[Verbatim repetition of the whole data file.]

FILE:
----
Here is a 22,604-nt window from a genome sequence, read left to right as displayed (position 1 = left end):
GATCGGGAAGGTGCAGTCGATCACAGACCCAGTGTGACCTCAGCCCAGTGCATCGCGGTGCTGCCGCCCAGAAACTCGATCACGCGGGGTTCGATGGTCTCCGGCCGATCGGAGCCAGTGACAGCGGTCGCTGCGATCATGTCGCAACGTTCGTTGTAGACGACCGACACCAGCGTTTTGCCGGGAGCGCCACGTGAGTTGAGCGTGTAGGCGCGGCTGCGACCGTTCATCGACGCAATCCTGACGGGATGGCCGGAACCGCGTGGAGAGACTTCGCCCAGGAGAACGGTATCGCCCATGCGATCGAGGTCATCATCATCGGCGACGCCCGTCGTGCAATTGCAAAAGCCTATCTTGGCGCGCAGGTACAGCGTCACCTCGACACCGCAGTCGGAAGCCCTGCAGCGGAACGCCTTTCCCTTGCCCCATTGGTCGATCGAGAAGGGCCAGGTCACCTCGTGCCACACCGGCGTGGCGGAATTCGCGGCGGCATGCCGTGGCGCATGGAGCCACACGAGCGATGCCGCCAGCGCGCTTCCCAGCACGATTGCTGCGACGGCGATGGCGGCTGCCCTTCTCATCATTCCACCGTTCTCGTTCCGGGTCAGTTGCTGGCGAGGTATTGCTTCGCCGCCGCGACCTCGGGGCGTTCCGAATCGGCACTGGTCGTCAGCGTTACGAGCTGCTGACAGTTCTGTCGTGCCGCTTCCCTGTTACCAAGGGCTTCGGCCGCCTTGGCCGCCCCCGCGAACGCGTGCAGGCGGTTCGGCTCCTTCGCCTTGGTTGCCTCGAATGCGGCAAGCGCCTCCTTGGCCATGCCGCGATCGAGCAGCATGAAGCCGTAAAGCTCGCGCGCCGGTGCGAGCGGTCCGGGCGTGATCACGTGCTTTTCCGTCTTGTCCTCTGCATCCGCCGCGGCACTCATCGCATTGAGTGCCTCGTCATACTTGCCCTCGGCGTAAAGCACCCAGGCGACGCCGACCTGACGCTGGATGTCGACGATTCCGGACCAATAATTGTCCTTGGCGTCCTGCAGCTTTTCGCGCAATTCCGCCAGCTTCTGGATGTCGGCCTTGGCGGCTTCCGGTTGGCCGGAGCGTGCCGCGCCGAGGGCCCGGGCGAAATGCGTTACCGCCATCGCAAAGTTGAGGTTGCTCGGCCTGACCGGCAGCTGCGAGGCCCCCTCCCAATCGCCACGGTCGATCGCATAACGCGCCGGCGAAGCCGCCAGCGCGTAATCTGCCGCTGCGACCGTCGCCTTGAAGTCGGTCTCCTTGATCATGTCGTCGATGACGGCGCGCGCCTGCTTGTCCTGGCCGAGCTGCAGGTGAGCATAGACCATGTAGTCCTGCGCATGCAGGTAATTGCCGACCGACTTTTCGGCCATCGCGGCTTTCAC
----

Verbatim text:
Here is a 22,604-nt window from a genome sequence, read left to right as displayed (position 1 = left end):
GATCGGGAAGGTGCAGTCGATCACAGACCCAGTGTGACCTCAGCCCAGTGCATCGCGGTGCTGCCGCCCAGAAACTCGATCACGCGGGGTTCGATGGTCTCCGGCCGATCGGAGCCAGTGACAGCGGTCGCTGCGATCATGTCGCAACGTTCGTTGTAGACGACCGACACCAGCGTTTTGCCGGGAGCGCCACGTGAGTTGAGCGTGTAGGCGCGGCTGCGACCGTTCATCGACGCAATCCTGACGGGATGGCCGGAACCGCGTGGAGAGACTTCGCCCAGGAGAACGGTATCGCCCATGCGATCGAGGTCATCATCATCGGCGACGCCCGTCGTGCAATTGCAAAAGCCTATCTTGGCGCGCAGGTACAGCGTCACCTCGACACCGCAGTCGGAAGCCCTGCAGCGGAACGCCTTTCCCTTGCCCCATTGGTCGATCGAGAAGGGCCAGGTCACCTCGTGCCACACCGGCGTGGCGGAATTCGCGGCGGCATGCCGTGGCGCATGGAGCCACACGAGCGATGCCGCCAGCGCGCTTCCCAGCACGATTGCTGCGACGGCGATGGCGGCTGCCCTTCTCATCATTCCACCGTTCTCGTTCCGGGTCAGTTGCTGGCGAGGTATTGCTTCGCCGCCGCGACCTCGGGGCGTTCCGAATCGGCACTGGTCGTCAGCGTTACGAGCTGCTGACAGTTCTGTCGTGCCGCTTCCCTGTTACCAAGGGCTTCGGCCGCCTTGGCCGCCCCCGCGAACGCGTGCAGGCGGTTCGGCTCCTTCGCCTTGGTTGCCTCGAATGCGGCAAGCGCCTCCTTGGCCATGCCGCGATCGAGCAGCATGAAGCCGTAAAGCTCGCGCGCCGGTGCGAGCGGTCCGGGCGTGATCACGTGCTTTTCCGTCTTGTCCTCTGCATCCGCCGCGGCACTCATCGCATTGAGTGCCTCGTCATACTTGCCCTCGGCGTAAAGCACCCAGGCGACGCCGACCTGACGCTGGATGTCGACGATTCCGGACCAATAATTGTCCTTGGCGTCCTGCAGCTTTTCGCGCAATTCCGCCAGCTTCTGGATGTCGGCCTTGGCGGCTTCCGGTTGGCCGGAGCGTGCCGCGCCGAGGGCCCGGGCGAAATGCGTTACCGCCATCGCAAAGTTGAGGTTGCTCGGCCTGACCGGCAGCTGCGAGGCCCCCTCCCAATCGCCACGGTCGATCGCATAACGCGCCGGCGAAGCCGCCAGCGCGTAATCTGCCGCTGCGACCGTCGCCTTGAAGTCGGTCTCCTTGATCATGTCGTCGATGACGGCGCGCGCCTGCTTGTCCTGGCCGAGCTGCAGGTGAGCATAGACCATGTAGTCCTGCGCATGCAGGTAATTGCCGACCGACTTTTCGGCCATCGCGGCTTTCAC